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By Rory L. Aronsky | April 22, 2005

“Lifers” sidesteps the statistics and the blanket media analysis of life without parole sentences by going into not only why these crimes were committed, but who these prisoners are now as people. Mark Farnham did not do right by shooting Wyoming highway patrolman Steve Watt numerous times, causing the loss of his left eye. Ashanti Witherspoon’s murder of a hateful bartender also wasn’t the right way to go. We know that just by hearing about these crimes. Other questions are put forth by filmmaker Mark Mederson. What are they currently doing? Are they in a just prison system? Is it right for the taxpayers to be taking on the burden of these prisoners, the money that goes into giving them all kinds of care?

More than just those questions, “Lifers” is also about forgiveness. From the way our society has been conditioned, it sounds crazy to go out of our way to forgive someone for a heinous crime and that’s true. After all, you don’t lightly forgive Charles Manson for his psychotic rampage. But patrolman Watt, after five years of hatred that affected him and his family, found it necessary to head out to the Wyoming State Penitentiary and connect with his assailant, finding some peace in that act. Sound familiar? The Pope did the same thing with his assassin though for Watt, it evolved into a lifelong friendship.

The prisoners interviewed are remorseful of the crimes they committed, and that leads to the theme of this important documentary: a desire to do some kind of good, even if it’s within the walls of the Louisiana State Penitentiary in Angola. Warden Burl Cain laments how crowded his prison is. It’s full up, with 5,108 prisoners and 4,700 of them are in for life. In Louisiana, life means life. There’s no way around it unless circumstances like Witherspoon’s say otherwise. For Witherspoon, a 1997 documentary led to many seeking commutation of his sentence and he received it, freed after serving 27 years. Having grown older, wiser, and farther away from who he was all those decades ago, he takes his time in the years of his life to warn people off of decisions that may lead them toward the prison system, children especially. The same goes for Douglas Dennis and a fellow inmate who address a group of middle school students at Angola about staying away from where they have ended up.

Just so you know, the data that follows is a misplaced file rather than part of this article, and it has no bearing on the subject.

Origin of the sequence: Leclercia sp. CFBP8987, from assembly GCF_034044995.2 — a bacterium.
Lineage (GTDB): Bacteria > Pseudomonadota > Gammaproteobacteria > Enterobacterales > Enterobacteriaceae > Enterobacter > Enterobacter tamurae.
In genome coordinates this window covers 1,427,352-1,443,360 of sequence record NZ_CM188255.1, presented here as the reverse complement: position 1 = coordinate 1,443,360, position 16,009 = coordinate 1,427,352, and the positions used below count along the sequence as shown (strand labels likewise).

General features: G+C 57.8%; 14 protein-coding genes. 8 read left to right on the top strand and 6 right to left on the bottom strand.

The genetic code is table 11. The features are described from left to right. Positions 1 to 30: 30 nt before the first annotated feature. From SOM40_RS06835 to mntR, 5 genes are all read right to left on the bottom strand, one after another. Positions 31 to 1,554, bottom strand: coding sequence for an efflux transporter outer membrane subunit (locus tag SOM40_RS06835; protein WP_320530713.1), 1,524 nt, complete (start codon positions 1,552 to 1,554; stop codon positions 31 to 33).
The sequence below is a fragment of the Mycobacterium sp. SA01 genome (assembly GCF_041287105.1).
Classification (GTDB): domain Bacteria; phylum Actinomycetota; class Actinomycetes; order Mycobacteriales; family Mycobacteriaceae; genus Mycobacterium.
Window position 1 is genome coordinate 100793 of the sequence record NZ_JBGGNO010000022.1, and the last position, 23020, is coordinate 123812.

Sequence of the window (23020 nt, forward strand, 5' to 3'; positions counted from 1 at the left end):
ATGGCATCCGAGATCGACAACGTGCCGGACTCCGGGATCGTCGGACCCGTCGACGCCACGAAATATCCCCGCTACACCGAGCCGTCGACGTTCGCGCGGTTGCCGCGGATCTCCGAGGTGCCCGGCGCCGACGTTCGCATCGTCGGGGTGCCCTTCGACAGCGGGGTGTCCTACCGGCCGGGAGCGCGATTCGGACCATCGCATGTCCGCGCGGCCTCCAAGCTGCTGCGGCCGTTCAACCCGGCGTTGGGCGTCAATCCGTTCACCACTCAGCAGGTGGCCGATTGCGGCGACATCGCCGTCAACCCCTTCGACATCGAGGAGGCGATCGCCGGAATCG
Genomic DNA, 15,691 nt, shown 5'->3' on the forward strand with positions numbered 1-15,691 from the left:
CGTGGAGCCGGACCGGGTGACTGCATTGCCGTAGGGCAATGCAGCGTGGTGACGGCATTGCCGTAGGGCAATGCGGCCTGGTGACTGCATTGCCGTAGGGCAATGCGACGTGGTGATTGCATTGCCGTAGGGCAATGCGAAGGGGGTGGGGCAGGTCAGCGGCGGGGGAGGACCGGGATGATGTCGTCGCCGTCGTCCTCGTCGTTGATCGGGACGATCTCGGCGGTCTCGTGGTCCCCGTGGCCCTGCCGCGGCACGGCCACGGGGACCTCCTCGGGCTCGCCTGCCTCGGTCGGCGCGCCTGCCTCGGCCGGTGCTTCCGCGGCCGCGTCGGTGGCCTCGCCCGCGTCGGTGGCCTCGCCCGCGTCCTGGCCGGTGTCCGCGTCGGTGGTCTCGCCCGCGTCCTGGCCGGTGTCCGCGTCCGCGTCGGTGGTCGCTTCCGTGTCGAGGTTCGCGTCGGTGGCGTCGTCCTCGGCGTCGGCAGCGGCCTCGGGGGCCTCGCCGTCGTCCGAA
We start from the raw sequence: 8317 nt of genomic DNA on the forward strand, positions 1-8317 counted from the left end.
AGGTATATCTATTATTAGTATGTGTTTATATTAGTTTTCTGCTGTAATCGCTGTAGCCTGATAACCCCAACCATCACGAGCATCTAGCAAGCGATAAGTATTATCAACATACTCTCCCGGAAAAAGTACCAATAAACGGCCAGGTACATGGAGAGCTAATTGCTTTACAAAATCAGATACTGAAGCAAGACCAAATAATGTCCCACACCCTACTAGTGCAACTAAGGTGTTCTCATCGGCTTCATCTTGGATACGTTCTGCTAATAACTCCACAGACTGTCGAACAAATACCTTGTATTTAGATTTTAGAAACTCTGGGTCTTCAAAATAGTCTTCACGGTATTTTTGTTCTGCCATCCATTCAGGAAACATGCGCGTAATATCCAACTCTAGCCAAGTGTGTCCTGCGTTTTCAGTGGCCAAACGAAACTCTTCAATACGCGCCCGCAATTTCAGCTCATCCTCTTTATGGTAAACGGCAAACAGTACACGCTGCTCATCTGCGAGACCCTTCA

This is the first documentary I know of to take such a stand like this, covering absolutely all sides of these people. The warden of Angola is a good man, but it depends on the state and the prison because one interviewee notes that if you keep these people in a warehouse with no kind of care, no way to spend their time, and nothing to give them hope, you’re going to wind up with a bunch of animals. I believe it is the warden who says it better early on, in that there should be ways for prisoners to learn some kind of craft or make something of their lives that give them some kind of daily appreciation. Because if a day comes, though rare in Louisiana, where their sentence is reduced or commuted, then they become the taxpayer as opposed to being a burden on the taxpayers. They are a contributing member of society.

There’s a few somber moments with Eugene Redwine, an Angola inmate, which fully seals the power of this documentary. Even with all the hope that can be mustered, all the learning that can be done, and all the forgiveness that can be shared, there is still death in a prison and Eugene’s job is to make the coffins that will encase that death. He was motivated by the cheap pasteboard coffins first used to bury prisoners in the cemetery near the prison. He’s now in that ground, but with him, as with some of the others in here, there’s hardened wisdom from years spent here, wisdom that reverberates through the soul.

“Lifers” shows why the documentary genre still keeps going strong. There are some things our own corporate media will not show, or else they’ll brush off with a few numbers. This puts faces to those in the news. While it’s only one state, Louisiana, it’s an at times wrenching journey that does something just as important as showing us these people. It asks us to look into ourselves and think about our stance on this. Maybe some opinions will change, maybe some will stay the same after seeing this. This isn’t a passive documentary and it’s all the better for that reason.

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